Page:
A spectre of faith-based persecution unfolds as the Shia community in Pakistan mourns the martyrdom of Imam Hussain. The banned outfits have launched anti-Shia propaganda which can foreseeably lead to a violent wave of sectarianism in Pakistan. Blasphemy charges are used as tools to corner the Shia community.
During Muharram, when the Shia community around the world is busy holding gatherings to commemorate the martyrdom and suffering of Prophet Muhammad’s family, the Shias of Pakistan are afraid of losing lives as they step out of their homes.
A renewed wave of sectarian violence in the country took a toll when a private television channel broadcasted the recitation of Ziarat-e-Ashura, a prayer that condemns the killers of Imam Hussain, from the annual Ashura procession in Karachi. The extremist factors were quick to react and started building pressure on the government which resulted in the State booking the reciter.
Several complaints were registered against the already persecuted Shia community across the country. Not only were these blasphemy charges and complaints accepted by the police officials and translated into FIRs against the Shias but sections from the Anti-terrorism Act were also added to them. The Shia reciters, orators as well as individuals who dared profess their faith openly were booked. An FIR was even registered against an person who condemned the killer of Imam Hussain on social media.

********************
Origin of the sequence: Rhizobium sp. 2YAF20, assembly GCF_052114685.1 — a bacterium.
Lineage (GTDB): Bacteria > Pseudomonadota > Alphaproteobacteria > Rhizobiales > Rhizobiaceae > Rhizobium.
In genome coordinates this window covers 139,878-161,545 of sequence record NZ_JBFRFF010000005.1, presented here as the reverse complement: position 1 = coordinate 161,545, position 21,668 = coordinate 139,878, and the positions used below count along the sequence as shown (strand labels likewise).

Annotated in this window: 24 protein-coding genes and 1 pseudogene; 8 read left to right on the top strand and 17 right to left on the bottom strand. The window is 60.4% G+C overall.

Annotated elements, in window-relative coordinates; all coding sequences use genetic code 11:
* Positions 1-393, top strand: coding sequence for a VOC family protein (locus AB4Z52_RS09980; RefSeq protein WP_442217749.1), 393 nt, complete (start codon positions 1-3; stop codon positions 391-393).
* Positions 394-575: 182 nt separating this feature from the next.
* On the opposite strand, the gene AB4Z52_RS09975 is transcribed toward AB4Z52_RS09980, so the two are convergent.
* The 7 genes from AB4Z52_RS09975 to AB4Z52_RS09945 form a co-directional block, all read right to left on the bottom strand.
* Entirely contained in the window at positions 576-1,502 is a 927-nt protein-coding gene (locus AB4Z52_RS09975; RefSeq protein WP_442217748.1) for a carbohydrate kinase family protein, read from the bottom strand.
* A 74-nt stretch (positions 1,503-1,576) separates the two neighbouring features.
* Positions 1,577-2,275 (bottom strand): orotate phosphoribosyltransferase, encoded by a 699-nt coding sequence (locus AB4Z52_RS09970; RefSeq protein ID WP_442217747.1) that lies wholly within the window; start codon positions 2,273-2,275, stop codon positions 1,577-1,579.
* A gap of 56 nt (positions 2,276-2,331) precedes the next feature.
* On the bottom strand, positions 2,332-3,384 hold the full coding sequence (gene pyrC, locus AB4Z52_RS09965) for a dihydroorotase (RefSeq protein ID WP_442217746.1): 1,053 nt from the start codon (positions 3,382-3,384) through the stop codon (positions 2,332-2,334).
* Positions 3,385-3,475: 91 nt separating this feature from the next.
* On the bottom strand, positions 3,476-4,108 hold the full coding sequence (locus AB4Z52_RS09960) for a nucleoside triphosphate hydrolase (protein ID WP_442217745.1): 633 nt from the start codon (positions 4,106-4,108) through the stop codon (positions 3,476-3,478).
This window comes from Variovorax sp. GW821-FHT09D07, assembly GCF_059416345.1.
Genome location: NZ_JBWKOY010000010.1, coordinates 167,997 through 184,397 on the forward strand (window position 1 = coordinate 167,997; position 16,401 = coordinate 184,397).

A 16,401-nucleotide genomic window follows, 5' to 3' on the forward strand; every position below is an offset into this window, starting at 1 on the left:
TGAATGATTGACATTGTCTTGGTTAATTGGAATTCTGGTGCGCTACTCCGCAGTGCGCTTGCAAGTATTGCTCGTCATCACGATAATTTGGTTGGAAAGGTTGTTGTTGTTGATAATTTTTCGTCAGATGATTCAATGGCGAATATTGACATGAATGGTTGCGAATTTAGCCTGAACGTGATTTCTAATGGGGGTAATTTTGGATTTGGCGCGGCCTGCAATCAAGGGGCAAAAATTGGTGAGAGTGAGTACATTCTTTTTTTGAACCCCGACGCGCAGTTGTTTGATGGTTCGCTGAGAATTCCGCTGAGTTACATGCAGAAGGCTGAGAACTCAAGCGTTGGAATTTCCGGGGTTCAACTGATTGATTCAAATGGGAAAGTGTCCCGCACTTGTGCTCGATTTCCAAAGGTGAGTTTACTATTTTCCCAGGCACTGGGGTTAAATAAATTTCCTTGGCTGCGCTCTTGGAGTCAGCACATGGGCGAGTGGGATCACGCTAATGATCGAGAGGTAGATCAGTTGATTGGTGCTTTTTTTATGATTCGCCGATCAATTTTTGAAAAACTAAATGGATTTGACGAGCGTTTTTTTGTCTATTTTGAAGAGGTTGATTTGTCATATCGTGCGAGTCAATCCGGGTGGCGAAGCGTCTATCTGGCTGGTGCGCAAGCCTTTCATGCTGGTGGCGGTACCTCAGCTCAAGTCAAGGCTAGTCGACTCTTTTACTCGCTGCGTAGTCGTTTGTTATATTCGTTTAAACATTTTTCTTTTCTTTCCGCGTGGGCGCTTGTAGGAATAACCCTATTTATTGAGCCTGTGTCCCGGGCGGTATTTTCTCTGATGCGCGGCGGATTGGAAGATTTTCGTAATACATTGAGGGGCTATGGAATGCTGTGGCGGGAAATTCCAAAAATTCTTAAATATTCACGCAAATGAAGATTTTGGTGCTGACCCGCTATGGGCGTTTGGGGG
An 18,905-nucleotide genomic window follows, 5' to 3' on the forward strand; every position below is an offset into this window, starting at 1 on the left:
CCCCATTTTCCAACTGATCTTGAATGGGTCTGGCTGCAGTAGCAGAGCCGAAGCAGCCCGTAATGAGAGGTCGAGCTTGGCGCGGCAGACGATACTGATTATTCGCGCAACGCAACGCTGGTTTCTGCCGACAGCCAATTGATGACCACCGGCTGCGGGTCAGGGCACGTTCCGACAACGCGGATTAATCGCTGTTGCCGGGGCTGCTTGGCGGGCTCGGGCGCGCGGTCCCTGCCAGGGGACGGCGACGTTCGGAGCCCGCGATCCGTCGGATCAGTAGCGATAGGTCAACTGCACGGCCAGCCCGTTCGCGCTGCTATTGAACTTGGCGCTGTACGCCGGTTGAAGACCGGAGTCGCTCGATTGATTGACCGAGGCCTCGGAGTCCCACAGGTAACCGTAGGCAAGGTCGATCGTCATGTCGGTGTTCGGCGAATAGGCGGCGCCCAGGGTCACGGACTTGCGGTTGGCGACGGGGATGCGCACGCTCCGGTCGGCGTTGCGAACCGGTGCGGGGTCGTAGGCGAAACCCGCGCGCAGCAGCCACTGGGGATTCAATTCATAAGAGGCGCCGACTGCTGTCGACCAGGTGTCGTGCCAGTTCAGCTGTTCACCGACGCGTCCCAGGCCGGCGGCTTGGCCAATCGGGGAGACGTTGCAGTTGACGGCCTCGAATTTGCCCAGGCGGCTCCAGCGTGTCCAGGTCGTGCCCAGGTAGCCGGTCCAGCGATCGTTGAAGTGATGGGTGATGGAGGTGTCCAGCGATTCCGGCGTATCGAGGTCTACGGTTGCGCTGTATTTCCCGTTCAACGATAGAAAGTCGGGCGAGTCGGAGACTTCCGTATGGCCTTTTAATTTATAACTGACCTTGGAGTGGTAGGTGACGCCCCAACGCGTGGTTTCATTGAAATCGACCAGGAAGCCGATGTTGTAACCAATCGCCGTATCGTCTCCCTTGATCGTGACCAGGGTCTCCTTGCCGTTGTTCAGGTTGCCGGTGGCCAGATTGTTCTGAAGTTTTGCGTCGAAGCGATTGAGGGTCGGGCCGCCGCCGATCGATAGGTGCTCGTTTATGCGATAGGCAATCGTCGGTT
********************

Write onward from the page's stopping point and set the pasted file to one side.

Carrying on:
In Kamoke, Punjab, an FIR was registered against a family under the Punjab Maintenance of Public Order Ordinance, 1960 and the Punjab Control of Loudspeakers Ordinance, 1965 for holding a Majlis (gathering) at their house without obtaining a No Objection Certificate (NOC) by the State. Nominees of the FIR include a three-year-old Fazal Abbas, accused of organizing the Majlis. Upon reaching the court to obtain the pre-arrest bail of the kid, the judge attested that a namesake relative of the kid was one of the nominees and not the kid himself.
In District Mansehra, Khyber Pakhtunkhwa, a 17-year old minor was booked for holding a blasphemous conversation against a holy personality on WhatsApp. The accused was taken to the police station where the local clerics of the area were present too who forced the guy to call Shias infidels and curse Shia leaders or scholars, in the presence of SHO and DSP, Mansehra. DPO Mansehra, Mr. Sadiq Baloch, claimed that the situation was professionally handled and sentiments of none of the sects were hurt. Not only the clarification is senseless and absurd but the dangerous precedent set of cursing the other sect and calling them infidels in the presence of the LEAs (Law Enforcement Agencies) can lead to disastrous consequences.
A similar incident happened in Khairpur, Sindh where a Shia guy, Syed Naveed Shah was accused of sharing a Facebook post containing blasphemous remarks. With the flag of JUI in the background, local clerics forced him to read out an apology letter in which they added honorifics to a few holy personalities that Shia members do not believe in.